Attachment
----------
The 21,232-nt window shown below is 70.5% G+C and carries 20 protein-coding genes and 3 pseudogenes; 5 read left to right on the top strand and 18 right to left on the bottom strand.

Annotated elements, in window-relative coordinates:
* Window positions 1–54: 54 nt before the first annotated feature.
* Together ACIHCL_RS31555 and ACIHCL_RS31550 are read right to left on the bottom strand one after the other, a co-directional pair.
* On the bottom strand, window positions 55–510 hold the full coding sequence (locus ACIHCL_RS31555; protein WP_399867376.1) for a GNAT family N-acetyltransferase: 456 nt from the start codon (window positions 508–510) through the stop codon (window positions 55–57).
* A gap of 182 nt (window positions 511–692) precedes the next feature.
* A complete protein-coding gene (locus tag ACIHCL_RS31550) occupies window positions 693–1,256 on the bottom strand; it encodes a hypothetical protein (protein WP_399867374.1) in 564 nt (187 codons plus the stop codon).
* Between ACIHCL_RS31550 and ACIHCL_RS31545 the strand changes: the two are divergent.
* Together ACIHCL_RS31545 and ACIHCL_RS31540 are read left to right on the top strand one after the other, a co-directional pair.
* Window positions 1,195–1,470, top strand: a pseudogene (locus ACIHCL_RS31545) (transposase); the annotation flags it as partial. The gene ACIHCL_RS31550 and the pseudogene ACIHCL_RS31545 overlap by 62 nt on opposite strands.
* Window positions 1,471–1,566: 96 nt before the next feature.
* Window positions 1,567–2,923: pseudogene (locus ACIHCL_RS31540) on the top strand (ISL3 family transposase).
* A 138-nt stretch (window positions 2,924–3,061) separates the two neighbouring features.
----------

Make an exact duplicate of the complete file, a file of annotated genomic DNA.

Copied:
The 21,232-nt window shown below is 70.5% G+C and carries 20 protein-coding genes and 3 pseudogenes; 5 read left to right on the top strand and 18 right to left on the bottom strand.

Annotated elements, in window-relative coordinates:
* Window positions 1–54: 54 nt before the first annotated feature.
* Together ACIHCL_RS31555 and ACIHCL_RS31550 are read right to left on the bottom strand one after the other, a co-directional pair.
* On the bottom strand, window positions 55–510 hold the full coding sequence (locus ACIHCL_RS31555; protein WP_399867376.1) for a GNAT family N-acetyltransferase: 456 nt from the start codon (window positions 508–510) through the stop codon (window positions 55–57).
* A gap of 182 nt (window positions 511–692) precedes the next feature.
* A complete protein-coding gene (locus tag ACIHCL_RS31550) occupies window positions 693–1,256 on the bottom strand; it encodes a hypothetical protein (protein WP_399867374.1) in 564 nt (187 codons plus the stop codon).
* Between ACIHCL_RS31550 and ACIHCL_RS31545 the strand changes: the two are divergent.
* Together ACIHCL_RS31545 and ACIHCL_RS31540 are read left to right on the top strand one after the other, a co-directional pair.
* Window positions 1,195–1,470, top strand: a pseudogene (locus ACIHCL_RS31545) (transposase); the annotation flags it as partial. The gene ACIHCL_RS31550 and the pseudogene ACIHCL_RS31545 overlap by 62 nt on opposite strands.
* Window positions 1,471–1,566: 96 nt before the next feature.
* Window positions 1,567–2,923: pseudogene (locus ACIHCL_RS31540) on the top strand (ISL3 family transposase).
* A 138-nt stretch (window positions 2,924–3,061) separates the two neighbouring features.